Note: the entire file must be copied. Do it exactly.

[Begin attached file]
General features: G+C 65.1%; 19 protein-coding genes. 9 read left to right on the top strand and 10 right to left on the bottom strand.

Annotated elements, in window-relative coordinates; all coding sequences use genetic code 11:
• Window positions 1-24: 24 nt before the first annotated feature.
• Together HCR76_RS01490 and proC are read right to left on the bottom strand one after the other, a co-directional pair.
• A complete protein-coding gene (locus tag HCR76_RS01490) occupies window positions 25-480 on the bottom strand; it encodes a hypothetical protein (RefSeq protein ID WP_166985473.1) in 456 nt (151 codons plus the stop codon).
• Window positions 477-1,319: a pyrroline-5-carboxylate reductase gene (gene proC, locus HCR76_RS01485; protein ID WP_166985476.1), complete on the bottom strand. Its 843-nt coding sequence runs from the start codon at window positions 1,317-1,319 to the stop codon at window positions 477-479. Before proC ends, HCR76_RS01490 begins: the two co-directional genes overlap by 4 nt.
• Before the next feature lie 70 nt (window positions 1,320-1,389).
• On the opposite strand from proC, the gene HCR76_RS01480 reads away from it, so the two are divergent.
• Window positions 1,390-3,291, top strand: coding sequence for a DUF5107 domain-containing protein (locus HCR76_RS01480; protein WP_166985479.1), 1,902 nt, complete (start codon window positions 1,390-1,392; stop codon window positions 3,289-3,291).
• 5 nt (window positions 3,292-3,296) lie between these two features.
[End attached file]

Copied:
General features: G+C 65.1%; 19 protein-coding genes. 9 read left to right on the top strand and 10 right to left on the bottom strand.

Annotated elements, in window-relative coordinates; all coding sequences use genetic code 11:
• Window positions 1-24: 24 nt before the first annotated feature.
• Together HCR76_RS01490 and proC are read right to left on the bottom strand one after the other, a co-directional pair.
• A complete protein-coding gene (locus tag HCR76_RS01490) occupies window positions 25-480 on the bottom strand; it encodes a hypothetical protein (RefSeq protein ID WP_166985473.1) in 456 nt (151 codons plus the stop codon).
• Window positions 477-1,319: a pyrroline-5-carboxylate reductase gene (gene proC, locus HCR76_RS01485; protein ID WP_166985476.1), complete on the bottom strand. Its 843-nt coding sequence runs from the start codon at window positions 1,317-1,319 to the stop codon at window positions 477-479. Before proC ends, HCR76_RS01490 begins: the two co-directional genes overlap by 4 nt.
• Before the next feature lie 70 nt (window positions 1,320-1,389).
• On the opposite strand from proC, the gene HCR76_RS01480 reads away from it, so the two are divergent.
• Window positions 1,390-3,291, top strand: coding sequence for a DUF5107 domain-containing protein (locus HCR76_RS01480; protein WP_166985479.1), 1,902 nt, complete (start codon window positions 1,390-1,392; stop codon window positions 3,289-3,291).
• 5 nt (window positions 3,292-3,296) lie between these two features.